On September 17, 1787, 39 men made history when they signed the United States Constitution. Convened in Philadelphia, these founding fathers had a bold vision of a new form of government for our young nation; a government where power is not concentrated in a single, central entity--as was the day's custom--but shared and spread among bodies; a government that takes cues not from a monarch, but from the people it serves. This idea, Federalism, became the cornerstone of our government and the foundation for the American way of life.
But in the past two years, led by a free-spending Democrat majority and President, the federal government has embarked on an unprecedented and reckless power grab. More and more, Americans are feeling the reach of Washington bureaucrats into their everyday lives. Unfortunately, as Washington continues to grow, the governing role of the states and the American people is getting smaller. Federalism, once a living thing, is becoming an abstract idea.
This line of thinking that puts Washington as the sole problem solver is a trend we must reverse. As the federal government continues to expand, we must remember that the Constitution reserves power that is not explicitly granted to the federal government to the states and the people.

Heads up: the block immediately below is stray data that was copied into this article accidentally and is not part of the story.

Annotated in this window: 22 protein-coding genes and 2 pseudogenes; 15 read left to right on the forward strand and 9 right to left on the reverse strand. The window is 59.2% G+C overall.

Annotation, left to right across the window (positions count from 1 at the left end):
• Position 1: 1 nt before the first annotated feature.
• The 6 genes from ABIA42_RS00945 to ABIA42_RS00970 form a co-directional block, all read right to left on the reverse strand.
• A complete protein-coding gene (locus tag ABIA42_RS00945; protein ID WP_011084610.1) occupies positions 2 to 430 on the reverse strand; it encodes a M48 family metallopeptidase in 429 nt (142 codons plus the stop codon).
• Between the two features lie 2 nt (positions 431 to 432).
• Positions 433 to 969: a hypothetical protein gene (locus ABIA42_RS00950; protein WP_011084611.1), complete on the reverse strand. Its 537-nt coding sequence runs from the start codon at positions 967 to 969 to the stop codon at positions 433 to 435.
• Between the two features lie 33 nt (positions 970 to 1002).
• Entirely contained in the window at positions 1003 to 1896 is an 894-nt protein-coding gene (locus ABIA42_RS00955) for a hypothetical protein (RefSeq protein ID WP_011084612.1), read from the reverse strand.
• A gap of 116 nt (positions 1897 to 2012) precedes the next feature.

In every Congress since 1994, I have introduced the Enumerated Powers Act. This measure would require that all bills introduced in Congress include a statement setting forth the specific constitutional authority under which the law is being enacted, forcing Congress to re-examine the role of the national government. This year alone, federal spending is expected to surpass $3.5 Trillion, creating a deficit of $1.47 Trillion. For the sake of all Americans, Washington must be reigned in.
So today, on the 223rd Anniversary of its signing, I encourage you to read a copy of the U.S. Constitution. As you know, perhaps too well, our country has lost its way, and we are stranded at an ideological crossroads; on one path, an out-of-touch Congress that continues to spend money it doesn't have, and on the other, hard-working Americans who value choice, options and personal responsibility. To move forward towards better governance, we must go back to the basics. The Constitution is our map, and from there, we'll find that Federalism is the way.